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Research / Discovery

Families of cold case murder victims seek justice

August 3, 2009
by Melinda Swenson

In 2008, the Colorado State University Center for the Study of Crime and Justice was approached by the Colorado nonprofit, the Families of Homicide Victims and Missing Persons, and asked to design and carry out a study of co-victims (bereaving family and friends) of cold case homicide victims.

Families of homicide victims take the lead

If homicides are becoming more challenging to solve and law enforcement is relying too heavily on DNA analysis to solve cases, it stands to reason that clearance rates are on the decline. But are there other variables at play?

According to CSU sociology Professor Prabha Unnithan, at the time that the study at CSU was being considered, very little research had been done on co-victims of homicide victims.

And in Colorado, a growing number of people felt that co-victims might be the key to discovering other factors contributing to declining solvability rates.

“The Colorado non-profit, The Families of Homicide Victims and Missing Persons, which advocates for families of unsolved homicides and missing persons in Colorado, decided that they wanted to do something about it,” Unnithan says.

“They asked the Center [CSU’s Center for the Study of Crime and Justice] if we could design a study that would examine the experiences of co-victims and hopefully come up with evidence that would shed light on why their cases remained unsolved.

“We were thinking this would obviously be something that’s good socially, but also research-wise, it would be a contribution,” says Unnithan. 

Chance relationships and common purpose

Unnithan learned about FOHVAMP in a rather roundabout way. “Strangely enough, I was talking with my dental hygienist. She said she had an unsolved murder in her family, and then she mentioned FOHVAMP.

“So I went to their website and read about all the things they do. I knew that Michael Radelet (chairman of the Sociology Department at CU-Boulder) was active in the group. I called Michael, and he invited me to come to a meeting. ‘We can use all the help we can get,’ he said.” 

FOHVAMP: From support group to strong political entity

Unnithan, who says he’s very impressed by what FOHVAMP has done, notes that the group started with six co-victims who met yearly to remember loved ones. “At some point they said, ‘To heck with that – let’s do something!’ So they’ve become a pretty strong entity, politically.”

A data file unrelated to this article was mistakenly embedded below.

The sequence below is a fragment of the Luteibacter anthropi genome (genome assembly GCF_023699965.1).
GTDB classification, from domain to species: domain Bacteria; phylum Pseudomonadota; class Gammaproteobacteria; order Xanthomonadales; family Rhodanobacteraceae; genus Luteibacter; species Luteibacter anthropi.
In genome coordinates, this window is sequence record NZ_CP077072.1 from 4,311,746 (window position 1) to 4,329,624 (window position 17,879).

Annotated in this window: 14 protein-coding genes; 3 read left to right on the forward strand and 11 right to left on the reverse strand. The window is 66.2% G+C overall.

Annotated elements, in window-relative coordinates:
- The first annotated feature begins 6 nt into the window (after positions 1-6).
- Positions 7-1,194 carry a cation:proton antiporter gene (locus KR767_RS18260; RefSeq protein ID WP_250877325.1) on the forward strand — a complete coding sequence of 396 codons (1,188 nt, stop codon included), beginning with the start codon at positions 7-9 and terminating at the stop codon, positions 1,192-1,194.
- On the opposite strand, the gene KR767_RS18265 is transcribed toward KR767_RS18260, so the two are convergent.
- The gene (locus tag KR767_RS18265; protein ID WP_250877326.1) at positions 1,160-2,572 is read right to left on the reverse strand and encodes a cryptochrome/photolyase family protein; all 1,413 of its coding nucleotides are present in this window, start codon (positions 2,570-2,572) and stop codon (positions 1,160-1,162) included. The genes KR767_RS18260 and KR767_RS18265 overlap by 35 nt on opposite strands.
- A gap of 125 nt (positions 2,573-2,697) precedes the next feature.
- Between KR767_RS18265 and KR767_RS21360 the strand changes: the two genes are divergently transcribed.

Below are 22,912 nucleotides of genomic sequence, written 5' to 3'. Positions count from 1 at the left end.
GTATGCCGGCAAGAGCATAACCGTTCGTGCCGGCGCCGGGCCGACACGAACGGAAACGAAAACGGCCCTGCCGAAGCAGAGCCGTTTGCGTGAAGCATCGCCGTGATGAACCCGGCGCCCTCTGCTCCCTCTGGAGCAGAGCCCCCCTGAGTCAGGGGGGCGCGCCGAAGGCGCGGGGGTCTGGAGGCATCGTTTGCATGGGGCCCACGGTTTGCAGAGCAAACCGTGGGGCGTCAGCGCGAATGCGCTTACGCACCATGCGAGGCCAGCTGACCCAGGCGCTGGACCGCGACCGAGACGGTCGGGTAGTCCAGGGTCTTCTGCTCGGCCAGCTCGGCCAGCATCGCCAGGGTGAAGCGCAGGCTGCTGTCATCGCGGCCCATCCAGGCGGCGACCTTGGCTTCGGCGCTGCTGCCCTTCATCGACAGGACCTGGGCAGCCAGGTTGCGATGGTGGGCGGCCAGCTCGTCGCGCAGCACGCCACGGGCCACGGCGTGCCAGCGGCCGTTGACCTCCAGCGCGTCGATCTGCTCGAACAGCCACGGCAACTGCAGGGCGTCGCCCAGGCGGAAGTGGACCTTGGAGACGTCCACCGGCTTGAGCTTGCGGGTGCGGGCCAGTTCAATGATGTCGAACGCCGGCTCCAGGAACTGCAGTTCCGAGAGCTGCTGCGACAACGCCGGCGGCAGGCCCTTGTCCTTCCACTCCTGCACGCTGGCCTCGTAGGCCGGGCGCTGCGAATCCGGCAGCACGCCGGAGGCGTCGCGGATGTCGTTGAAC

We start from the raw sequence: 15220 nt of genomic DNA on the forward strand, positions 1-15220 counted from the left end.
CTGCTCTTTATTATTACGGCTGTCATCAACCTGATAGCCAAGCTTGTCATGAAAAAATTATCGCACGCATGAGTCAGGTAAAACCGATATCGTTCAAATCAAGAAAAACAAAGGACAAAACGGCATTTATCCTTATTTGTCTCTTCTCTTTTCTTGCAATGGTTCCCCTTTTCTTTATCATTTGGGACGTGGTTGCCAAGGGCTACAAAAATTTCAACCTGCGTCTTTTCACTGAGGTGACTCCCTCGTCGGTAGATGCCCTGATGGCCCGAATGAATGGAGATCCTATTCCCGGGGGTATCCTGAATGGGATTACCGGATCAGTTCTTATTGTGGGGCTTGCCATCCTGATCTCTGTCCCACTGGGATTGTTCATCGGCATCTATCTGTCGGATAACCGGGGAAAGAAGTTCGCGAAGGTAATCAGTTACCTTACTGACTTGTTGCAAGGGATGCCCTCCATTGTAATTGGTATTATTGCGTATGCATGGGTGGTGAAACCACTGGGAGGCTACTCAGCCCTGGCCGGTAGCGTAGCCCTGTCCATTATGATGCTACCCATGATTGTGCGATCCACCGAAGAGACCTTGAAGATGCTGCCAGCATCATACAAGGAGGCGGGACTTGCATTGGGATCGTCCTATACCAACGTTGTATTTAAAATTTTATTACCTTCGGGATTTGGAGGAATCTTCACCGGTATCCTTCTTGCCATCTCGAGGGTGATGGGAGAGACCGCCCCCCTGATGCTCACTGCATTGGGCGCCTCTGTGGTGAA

FOHVAMP’s executive director, Howard Morton, realized that FOHVAMP would have to come up with some concrete data to see any change in the system or to advocate for new legislation.

Morton and all of the sociology professors in CSU’s CSCJ (Unnithan, Michael Hogan, Tara O’Conner Shelley, and Paul Stretesky) came up with the idea to identify a sample of co-victims through FOHVAMP forums that occurred throughout the state.

“We attended all of these forums,” says Stretesky. “Prabha and I each moderated a forum to learn what we could from these families to help better construct the survey and conduct the interviews.” 

Study looked for common experiences

“Paul did all the laborious work of interviewing the people,” says Unnithan. “He came up with commonalities in the experiences the families had and what they reported in terms of dealing with law enforcement and prosecutors."

Stretesky interviewed 36 victims from ten different law enforcement jurisdictions in sessions that lasted up to three hours.

(At right: Paul Stretesky, Ph.D., the prinicipal investigator in the study)

Unnithan alluded to the emotional strength and mental resilience it took for Stretesky to complete the nine months of interviews. Stretesky witnessed the despair and grief of each family. “He told me that in the beginning, listening to the families tell their stories took an emotional toll on him,” Unnithan says.

The study’s findings turned out to be a powerful exposé on the experiences of unsolved homicide co-victims, revealing the co-victims’ perceptions about: 

  • investigations into their cases
  • victim status
  • prosecutors 
  • law enforcement - resources available for pursuing the case

Lapse in communication had detrimental effect

One of the major findings was that a lapse of communication between co-victims and police had an effect on the resolution of cases.

“A drop in communication from police was an almost universal sign to co-victims that the case was cold and thus not likely to be resolved,” the study’s report said. 

Interviewer: “You don’t think (the investigator) really cared about you in the first place?”

Co-victim: “I do think he did, but I think he got to a point where I’m sure he had dozens of these. Here’s where I try to put myself in their shoes and just imagine what it’s like to have a couple dozen unsolved murders that date back, like you said, 25 years. I’m sure it’s hard. But still – they signed up for it. I almost look at it like, you can’t go in expecting that you can have 100 percent success, but you need to be prepared that when you don’t, you’re still gonna need to ante up and fess up to the family and keep them current. That’s hard.”

The report went on to say: “Such lapses in communication may lead to unpleasant officer-family interactions. Open lines of communication between co-victims and law enforcement can be important to case resolution, and one possible side effect of poor communication is that the flow of information from co-victims to police agencies may be compromised.”

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Contact: Prabha Unnithan, Ph.D.
E-mail: N.Prabha.Unnithan@colostate.edu
Phone: (970) 491-6615